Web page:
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Published August 7, 2009 | Supplemental Material
Journal Article Open

Unexpected Epoxide Formation in the Gas-Phase Photooxidation of Isoprene


Emissions of nonmethane hydrocarbon compounds to the atmosphere from the biosphere exceed those from anthropogenic activity. Isoprene, a five-carbon diene, contributes more than 40% of these emissions. Once emitted to the atmosphere, isoprene is rapidly oxidized by the hydroxyl radical OH. We report here that under pristine conditions isoprene is oxidized primarily to hydroxyhydroperoxides. Further oxidation of these hydroxyhydroperoxides by OH leads efficiently to the formation of dihydroxyepoxides and OH reformation. Global simulations show an enormous flux -— nearly 100 teragrams of carbon per year -— of these epoxides to the atmosphere. The discovery of these highly soluble epoxides provides a missing link tying the gas-phase degradation of isoprene to the observed formation of organic aerosols.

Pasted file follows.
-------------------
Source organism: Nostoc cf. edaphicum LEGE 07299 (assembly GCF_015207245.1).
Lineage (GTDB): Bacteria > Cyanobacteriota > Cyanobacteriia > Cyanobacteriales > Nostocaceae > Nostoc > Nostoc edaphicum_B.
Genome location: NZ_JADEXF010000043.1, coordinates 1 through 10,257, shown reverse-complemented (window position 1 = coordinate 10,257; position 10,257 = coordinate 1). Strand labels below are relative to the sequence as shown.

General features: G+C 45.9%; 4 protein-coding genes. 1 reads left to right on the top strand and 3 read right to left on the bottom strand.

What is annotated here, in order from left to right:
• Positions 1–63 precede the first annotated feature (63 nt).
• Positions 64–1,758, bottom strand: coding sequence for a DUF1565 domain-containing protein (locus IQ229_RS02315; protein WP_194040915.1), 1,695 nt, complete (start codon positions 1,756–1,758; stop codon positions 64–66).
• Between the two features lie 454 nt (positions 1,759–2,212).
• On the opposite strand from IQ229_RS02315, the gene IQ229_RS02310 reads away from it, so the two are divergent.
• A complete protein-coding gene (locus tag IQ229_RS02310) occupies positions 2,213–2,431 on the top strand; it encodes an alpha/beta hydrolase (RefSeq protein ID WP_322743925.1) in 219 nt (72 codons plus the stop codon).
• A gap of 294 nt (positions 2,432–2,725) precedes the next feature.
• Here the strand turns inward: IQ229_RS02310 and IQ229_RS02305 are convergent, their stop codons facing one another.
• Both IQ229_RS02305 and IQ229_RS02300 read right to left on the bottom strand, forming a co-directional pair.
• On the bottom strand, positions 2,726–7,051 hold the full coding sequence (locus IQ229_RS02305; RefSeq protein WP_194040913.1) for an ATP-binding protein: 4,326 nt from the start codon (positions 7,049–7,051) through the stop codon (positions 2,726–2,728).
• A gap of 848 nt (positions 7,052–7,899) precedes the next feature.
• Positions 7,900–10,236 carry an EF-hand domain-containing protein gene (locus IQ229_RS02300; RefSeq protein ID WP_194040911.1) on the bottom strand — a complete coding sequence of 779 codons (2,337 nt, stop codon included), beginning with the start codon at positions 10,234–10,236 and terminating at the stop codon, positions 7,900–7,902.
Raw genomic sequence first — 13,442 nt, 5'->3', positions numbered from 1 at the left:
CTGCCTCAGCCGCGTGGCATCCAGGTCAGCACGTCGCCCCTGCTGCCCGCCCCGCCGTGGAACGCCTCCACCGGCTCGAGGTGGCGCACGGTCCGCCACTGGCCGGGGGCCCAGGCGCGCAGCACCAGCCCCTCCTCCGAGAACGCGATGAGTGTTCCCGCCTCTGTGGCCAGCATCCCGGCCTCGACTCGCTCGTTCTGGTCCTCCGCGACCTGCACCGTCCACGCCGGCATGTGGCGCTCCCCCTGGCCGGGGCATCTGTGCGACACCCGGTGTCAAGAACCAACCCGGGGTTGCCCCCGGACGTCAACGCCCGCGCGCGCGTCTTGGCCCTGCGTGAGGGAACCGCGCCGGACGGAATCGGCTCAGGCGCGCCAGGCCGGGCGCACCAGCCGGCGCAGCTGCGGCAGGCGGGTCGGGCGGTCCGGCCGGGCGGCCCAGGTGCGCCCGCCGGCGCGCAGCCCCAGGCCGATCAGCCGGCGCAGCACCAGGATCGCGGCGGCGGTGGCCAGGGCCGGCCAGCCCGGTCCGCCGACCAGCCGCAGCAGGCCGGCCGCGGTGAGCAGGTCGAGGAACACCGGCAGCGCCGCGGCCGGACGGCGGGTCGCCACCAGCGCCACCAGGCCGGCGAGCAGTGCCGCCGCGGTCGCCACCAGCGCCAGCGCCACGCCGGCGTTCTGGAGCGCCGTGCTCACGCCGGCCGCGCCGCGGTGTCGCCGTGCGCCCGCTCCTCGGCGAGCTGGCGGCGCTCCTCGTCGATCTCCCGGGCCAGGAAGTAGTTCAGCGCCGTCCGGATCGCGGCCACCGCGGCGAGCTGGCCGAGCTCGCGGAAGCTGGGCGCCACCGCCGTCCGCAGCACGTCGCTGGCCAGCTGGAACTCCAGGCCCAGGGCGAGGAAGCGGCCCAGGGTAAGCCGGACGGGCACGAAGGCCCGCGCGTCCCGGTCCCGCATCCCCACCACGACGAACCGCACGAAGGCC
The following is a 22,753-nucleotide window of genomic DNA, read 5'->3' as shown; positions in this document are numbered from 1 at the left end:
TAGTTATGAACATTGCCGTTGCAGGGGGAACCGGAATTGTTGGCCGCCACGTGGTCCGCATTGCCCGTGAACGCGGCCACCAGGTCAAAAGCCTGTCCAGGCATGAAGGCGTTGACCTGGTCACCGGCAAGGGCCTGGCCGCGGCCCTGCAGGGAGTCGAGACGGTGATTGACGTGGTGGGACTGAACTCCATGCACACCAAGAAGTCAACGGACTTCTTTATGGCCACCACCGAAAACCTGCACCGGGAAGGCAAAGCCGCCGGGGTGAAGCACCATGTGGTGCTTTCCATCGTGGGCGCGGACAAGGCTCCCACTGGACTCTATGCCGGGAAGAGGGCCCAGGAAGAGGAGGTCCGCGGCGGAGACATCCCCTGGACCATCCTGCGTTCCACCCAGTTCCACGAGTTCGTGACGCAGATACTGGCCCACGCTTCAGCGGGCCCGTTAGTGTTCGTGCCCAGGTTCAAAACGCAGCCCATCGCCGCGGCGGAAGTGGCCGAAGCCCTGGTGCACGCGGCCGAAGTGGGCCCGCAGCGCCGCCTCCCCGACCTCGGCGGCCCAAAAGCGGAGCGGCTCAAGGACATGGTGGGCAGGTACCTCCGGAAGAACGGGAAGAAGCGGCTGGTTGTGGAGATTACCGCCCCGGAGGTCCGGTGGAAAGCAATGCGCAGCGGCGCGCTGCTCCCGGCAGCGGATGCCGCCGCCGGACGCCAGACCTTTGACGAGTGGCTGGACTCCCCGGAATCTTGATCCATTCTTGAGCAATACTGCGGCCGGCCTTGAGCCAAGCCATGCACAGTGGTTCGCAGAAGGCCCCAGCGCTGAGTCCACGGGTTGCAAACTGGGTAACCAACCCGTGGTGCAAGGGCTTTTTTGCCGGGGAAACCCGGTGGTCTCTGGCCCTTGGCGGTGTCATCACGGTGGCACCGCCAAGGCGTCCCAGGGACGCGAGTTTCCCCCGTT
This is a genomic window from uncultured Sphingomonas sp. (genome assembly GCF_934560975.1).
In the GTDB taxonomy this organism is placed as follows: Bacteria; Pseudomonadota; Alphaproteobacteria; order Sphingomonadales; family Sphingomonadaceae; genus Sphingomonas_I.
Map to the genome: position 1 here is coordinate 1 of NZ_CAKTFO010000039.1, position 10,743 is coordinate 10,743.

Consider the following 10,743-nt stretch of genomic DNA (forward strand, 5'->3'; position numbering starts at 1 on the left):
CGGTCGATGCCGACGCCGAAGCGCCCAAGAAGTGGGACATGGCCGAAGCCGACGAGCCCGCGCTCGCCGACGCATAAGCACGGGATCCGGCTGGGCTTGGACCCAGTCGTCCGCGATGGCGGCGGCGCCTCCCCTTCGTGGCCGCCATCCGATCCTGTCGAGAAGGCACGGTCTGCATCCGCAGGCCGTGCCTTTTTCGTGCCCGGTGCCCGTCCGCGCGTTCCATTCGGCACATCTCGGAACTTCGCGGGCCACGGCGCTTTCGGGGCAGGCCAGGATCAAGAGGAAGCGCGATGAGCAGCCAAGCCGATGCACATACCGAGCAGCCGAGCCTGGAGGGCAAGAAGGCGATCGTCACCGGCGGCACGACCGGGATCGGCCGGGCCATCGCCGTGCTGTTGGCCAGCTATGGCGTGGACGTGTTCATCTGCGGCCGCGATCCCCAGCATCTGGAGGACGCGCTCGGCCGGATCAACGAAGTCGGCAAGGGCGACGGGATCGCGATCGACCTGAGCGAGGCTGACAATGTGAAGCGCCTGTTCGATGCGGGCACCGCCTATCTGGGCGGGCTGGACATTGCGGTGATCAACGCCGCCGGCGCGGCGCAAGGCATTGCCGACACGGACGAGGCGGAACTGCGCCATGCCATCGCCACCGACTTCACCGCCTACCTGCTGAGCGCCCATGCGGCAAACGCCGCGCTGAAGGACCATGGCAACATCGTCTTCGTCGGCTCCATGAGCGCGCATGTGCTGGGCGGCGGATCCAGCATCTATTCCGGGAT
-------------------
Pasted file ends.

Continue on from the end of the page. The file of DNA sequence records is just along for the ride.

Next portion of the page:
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© 2009 American Association for the Advancement of Science. Received for publication 2 March 2009. Accepted for publication 24 June 2009. We thank X. Levine, H. O. T. Pye, and the Harvard GEOS CHEM team (Daniel J. Jacob, principal investigator) for their help in setting up the GEOS-CHEM model; A. J. Kwan, A. W. Chan, P. S. Chhabra, and N. Eddingsaas for experimental assistance; J. D. Surratt for providing the speciation of the SOA resulting from BEPOX reactive uptake; and J. Lane, I. Maxwell-Cameron, and S. Jørgensen for helpful discussions regarding the quantum calculations. F.P. was partially supported by the William and Sonya Davidow fellowship. J.D.C. thanks the EPA Science to Achieve Results (STAR) Fellowship Program (FP916334012) for providing partial support. The mass spectrometer used in this study was purchased as part of a major research instrumentation grant from the National Science Foundation (ATM-0619783). Assembly and testing of the CIMS instrument was supported by the Davidow Discovery Fund. The numerical simulations for this research were performed on Caltech's Division of Geological and Planetary Sciences Dell Cluster. This work was supported by the Office of Science (Biological and Environmental Research), U.S. Department of Energy grant DE-FG02-05ER63983, U.S. Environmental Protection Agency STAR agreement RD-833749, and the Marsden Fund administrated by the Royal Society of New Zealand. The TC4 and ARCTAS campaigns were supported by NASA grants NNX07AL33G and NNX08AD29G. This work has not been formally reviewed by the EPA. The views expressed in this document are solely those of the authors, and the EPA does not endorse any products or commercial services mentioned in this publication. Supporting Online Material www.sciencemag.org/cgi/content/full/325/5941/730/DC1 Materials and Methods Figs. S1 to S9 Tables S1 to S9 References

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